While I have the head off I will be milling the head 0.020". This should bring 9.2:1 to about 9.8:1. I'll probably take off more in the future but baby steps are my friend.
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UPDATE! Good news:

I just got the ARC bare head with 27/25 valves and a 4-bolt cover. This head is gonna be sweet because it'll give me big valves for about $35! I plan on milling it and cutting the rocker bosses for my Burris rockers tomorrow.

I also plan on adapting an old GY6 carb to this engine. I have it lying around and I can 3D print an intake boot for it (when I buy the material). The carb is a 24mm constant vacuum that had the butterfly bored to 26mm. This should yield the biggest gain by far over my dinky little 0.6285" SA carb.


Well, maybe bad news, maybe nothing...idk... I just pulled my stock Greyhound head for the last time to double-check my deck height. I wasn't sure but I think I remembered 0.015". It just measured 0.023" now. Now that, coupled with the fact that my lash has kept opening up leads me to fear my jug is stretching.:scared::freakout: I have absolutely no block reinforcing but I thought I would be alright considering the low compression, timing, and small cam. Anyway, I'll just act like I didn't see anything for now but if this engine ends up like [MENTION=55159]BWL[/MENTION]'s Predator, I'll know why...
Finally got my new Ninjatek Cheetah filament and got it dialed-in last night. I'm currently designing the intake boot to adapt my GY6 carb to the ARC 27/25 head. I ported and milled the head 0.040" last week. PROGRESS!
If it isn't to late... read up on the Mod2 cam before you buy it. Many people say it isn't as great as the 12 year old kids say it is.
If you already bought it, let us know how it works for you.
If you didn't buy it, then look at the CL, CM, CS from Dynocams and also the tried and true Black Mamba and Mamba Jr.

If it isn't to late... read up on the Mod2 cam before you buy it. Many people say it isn't as great as the 12 year old kids say it is.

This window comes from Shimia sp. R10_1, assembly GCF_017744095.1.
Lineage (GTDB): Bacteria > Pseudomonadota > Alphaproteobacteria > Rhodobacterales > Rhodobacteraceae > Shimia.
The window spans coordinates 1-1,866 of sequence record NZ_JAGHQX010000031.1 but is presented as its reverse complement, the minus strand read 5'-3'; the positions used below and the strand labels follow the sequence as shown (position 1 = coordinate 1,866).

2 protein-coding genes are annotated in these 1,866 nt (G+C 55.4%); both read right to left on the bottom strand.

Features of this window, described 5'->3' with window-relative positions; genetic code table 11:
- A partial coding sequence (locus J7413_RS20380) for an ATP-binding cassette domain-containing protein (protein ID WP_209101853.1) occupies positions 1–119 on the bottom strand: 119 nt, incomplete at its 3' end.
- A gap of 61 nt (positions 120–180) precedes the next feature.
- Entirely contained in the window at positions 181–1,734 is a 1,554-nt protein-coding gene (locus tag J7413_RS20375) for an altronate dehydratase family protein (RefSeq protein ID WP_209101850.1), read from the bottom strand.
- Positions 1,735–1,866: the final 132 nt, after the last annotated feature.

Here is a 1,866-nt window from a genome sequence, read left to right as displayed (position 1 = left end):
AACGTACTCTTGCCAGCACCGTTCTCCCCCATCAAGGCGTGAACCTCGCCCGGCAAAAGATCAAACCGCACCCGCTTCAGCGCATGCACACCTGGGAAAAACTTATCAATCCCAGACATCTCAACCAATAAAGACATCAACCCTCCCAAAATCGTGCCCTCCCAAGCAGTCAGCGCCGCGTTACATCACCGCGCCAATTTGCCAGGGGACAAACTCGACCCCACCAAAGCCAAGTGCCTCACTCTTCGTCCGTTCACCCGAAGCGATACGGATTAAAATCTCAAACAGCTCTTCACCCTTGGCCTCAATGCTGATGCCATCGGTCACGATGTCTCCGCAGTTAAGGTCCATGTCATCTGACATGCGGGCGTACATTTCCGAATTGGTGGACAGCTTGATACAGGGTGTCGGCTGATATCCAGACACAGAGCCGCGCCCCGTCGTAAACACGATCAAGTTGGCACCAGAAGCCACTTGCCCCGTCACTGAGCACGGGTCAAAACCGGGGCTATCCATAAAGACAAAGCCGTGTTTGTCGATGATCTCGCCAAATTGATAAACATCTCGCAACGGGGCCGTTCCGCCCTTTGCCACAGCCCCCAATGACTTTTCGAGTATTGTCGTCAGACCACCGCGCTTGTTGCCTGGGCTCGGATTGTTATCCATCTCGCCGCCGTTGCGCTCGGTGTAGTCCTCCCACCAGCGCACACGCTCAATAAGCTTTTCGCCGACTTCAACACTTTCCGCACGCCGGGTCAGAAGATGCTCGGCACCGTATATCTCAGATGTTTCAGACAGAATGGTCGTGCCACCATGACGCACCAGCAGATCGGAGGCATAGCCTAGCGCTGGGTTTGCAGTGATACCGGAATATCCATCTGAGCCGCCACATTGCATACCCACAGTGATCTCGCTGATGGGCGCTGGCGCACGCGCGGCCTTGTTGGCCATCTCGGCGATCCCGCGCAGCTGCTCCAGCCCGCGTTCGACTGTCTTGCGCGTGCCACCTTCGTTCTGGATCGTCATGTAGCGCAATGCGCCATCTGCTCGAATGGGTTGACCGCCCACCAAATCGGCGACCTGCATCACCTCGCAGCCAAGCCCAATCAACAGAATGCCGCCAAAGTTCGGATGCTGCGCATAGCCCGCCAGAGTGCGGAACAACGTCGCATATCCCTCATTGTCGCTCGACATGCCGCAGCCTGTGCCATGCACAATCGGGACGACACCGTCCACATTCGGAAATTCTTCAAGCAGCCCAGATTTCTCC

If you already bought it, let us know how it works for you.
If you didn't buy it, then look at the CL, CM, CS from Dynocams and also the tried and true Black Mamba.

I hear exactly what you are saying and I preach it too. I am currently running as NRR 230 0611 and was thinking I need more duration, hence the MOD2. The reason I'm not going to a CM, 275, or 308 :drool: is because I am running 1.3:1 rockers and have coil bind at 340 lift. If it weren't $100, I would get a custom Isky 250 lift, 246 duration custom grind. This all leads me back to the MOD2. If I end up buying one I might consider twisting the crank gear to a 105-ish ICL.

And I'll have to wait to see if I even want the extra duration after trying out the new head and carb setup. With the 25/24 valves and SA carb, my powerband was extremely low and I felt like I needed more rpm. The new 27/25 valves and 24mm CVK carb might raise the powerband to the level I want without the MOD2.

Which speaking of, I got the first prototype of the intake designed. The filament's in the oven and printing's scheduled for 9:30. Here's a peak:

(if the forum would let me post pictures)
I just got the engine running again with the 27/25 head and the GY6 carburetor. I left out some little stuff (carb insulator, air filter, throttle, etc.) just so I could test the combo out this morning and WHOA!!! It throws you in the seat! Now I'll get those little things tied up because it seems this carb's here to stay!

Also, now that the website's updated, I'll try posting pictures again.